Another win this weekend, this time over a serious premiership contender in the Demons, could breathe some life back into their stuttering campaign and make their bye round, which follows after this match, somewhat more enjoyable.
While last year’s Queen’s Birthday clash was cancelled due to the COVID-19 pandemic, the two clubs still met in the regular season, facing off at the Gabba in Round 12 with the Dees winning by 56 points in front of just over 5000 fans.
With Melbourne currently enduring its fourth lockdown in the past 15 months, it was impossible for the match to be staged at the MCG, as it usually would be, in a COVID-safe manner, therefore the decision was made to shift the match up to the Sydney Cricket Ground.
As such, it will be the second consecutive year the two clubs have met on neutral territory, and all interest will centre around whether Sydneysiders will embrace what is typically one of the biggest AFL matches of the season, and the significance surrounding it.
It is the first time both the Dees and Pies face a side other than the Sydney Swans at the SCG since 1981 and 1952 respectively, when those sides played the Geelong Cats and Richmond. Coincidentally, the Pies versus Tigers match in 1952 was also played on June 14.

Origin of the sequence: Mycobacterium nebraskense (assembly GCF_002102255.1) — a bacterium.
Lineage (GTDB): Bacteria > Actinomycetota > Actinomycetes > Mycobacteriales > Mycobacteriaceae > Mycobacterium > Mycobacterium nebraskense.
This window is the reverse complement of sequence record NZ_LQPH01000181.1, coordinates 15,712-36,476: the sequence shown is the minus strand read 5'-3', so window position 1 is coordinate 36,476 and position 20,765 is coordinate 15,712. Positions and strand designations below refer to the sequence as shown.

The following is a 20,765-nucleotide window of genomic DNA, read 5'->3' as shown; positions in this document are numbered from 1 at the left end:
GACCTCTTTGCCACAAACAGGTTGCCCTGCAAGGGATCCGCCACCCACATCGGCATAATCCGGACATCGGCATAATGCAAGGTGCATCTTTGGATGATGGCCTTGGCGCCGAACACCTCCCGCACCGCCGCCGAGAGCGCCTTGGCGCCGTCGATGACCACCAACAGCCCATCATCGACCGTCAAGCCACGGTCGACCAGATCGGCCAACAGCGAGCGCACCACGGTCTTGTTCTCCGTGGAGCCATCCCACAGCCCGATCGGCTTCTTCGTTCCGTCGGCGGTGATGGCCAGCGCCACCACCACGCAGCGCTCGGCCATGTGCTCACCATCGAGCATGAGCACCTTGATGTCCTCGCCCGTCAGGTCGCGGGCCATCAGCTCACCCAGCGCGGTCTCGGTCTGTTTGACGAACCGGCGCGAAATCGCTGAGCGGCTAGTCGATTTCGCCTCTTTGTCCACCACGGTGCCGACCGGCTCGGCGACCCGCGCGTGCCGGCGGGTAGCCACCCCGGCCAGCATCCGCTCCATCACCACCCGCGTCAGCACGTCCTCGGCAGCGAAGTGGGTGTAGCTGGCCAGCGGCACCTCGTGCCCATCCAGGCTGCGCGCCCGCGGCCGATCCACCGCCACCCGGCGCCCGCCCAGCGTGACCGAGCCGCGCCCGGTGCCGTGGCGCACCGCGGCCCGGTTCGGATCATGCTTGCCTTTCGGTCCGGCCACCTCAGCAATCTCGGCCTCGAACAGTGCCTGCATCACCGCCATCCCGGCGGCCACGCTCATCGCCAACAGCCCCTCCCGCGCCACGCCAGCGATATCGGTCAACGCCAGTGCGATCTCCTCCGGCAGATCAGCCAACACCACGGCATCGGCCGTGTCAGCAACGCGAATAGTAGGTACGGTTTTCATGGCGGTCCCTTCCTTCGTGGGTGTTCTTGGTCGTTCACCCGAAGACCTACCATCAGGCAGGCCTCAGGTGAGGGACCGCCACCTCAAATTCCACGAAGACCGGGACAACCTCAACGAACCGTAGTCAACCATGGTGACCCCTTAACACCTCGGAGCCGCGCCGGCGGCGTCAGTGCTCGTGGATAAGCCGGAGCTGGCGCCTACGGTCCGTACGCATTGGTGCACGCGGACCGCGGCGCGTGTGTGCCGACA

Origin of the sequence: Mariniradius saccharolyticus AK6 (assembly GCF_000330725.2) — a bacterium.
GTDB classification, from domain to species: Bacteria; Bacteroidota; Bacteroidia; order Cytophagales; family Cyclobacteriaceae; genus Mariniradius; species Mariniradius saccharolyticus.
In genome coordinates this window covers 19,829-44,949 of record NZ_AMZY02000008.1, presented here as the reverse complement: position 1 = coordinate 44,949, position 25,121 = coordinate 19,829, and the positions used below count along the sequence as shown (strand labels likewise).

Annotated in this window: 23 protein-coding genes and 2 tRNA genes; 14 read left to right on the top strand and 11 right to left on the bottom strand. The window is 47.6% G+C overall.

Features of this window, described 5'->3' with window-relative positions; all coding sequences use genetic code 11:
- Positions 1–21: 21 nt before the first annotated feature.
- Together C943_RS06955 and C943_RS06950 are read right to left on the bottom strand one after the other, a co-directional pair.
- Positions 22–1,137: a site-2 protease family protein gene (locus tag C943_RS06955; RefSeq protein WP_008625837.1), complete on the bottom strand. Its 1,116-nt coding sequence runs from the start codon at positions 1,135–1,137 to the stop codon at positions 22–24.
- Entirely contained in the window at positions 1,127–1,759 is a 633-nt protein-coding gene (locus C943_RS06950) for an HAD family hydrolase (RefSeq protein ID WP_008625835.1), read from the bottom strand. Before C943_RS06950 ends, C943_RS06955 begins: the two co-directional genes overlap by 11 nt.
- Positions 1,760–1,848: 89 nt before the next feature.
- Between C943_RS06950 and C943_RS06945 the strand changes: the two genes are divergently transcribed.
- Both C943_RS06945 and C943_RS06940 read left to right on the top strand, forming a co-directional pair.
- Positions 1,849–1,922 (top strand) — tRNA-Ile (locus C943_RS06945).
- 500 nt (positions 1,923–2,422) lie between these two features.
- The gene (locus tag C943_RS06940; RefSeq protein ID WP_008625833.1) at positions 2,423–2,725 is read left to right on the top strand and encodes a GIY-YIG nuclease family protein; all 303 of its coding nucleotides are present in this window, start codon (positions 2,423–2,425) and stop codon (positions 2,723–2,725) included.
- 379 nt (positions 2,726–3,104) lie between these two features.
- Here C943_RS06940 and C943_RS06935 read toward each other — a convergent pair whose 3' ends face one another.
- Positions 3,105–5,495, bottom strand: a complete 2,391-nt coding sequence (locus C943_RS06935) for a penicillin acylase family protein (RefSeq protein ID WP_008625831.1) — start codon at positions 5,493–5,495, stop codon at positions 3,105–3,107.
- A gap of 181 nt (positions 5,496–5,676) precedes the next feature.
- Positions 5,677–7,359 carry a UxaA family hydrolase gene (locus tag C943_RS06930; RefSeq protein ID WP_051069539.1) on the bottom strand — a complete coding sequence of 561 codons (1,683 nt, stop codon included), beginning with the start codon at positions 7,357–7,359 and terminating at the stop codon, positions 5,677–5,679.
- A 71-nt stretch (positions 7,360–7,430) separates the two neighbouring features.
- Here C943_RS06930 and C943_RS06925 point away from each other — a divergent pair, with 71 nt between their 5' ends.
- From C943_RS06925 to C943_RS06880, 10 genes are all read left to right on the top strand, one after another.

Last week’s Dreamtime match, which was shifted to Perth with at least a week’s notice, saw over 55,000 fans attend, with Channel Seven commentators suggesting that the fixture should be shared around the country, with last year’s edition having been played in Darwin.
One commercial challenge for the NSW government will be the fact that the NRL also stages a match on Queen’s Birthday, between Sydney rivals the Canterbury-Bankstown Bulldogs and St George Illawarra Dragons, across town at Stadium Australia.
Despite the venue change, the Big Freeze, which has become iconic with Queen’s Birthday since 2015, will still take place at an empty MCG with the likes of Daisy Pearce, Abbey Holmes, Ray Chamberlain, Jeff Farmer and Shane Crawford to take part for charity.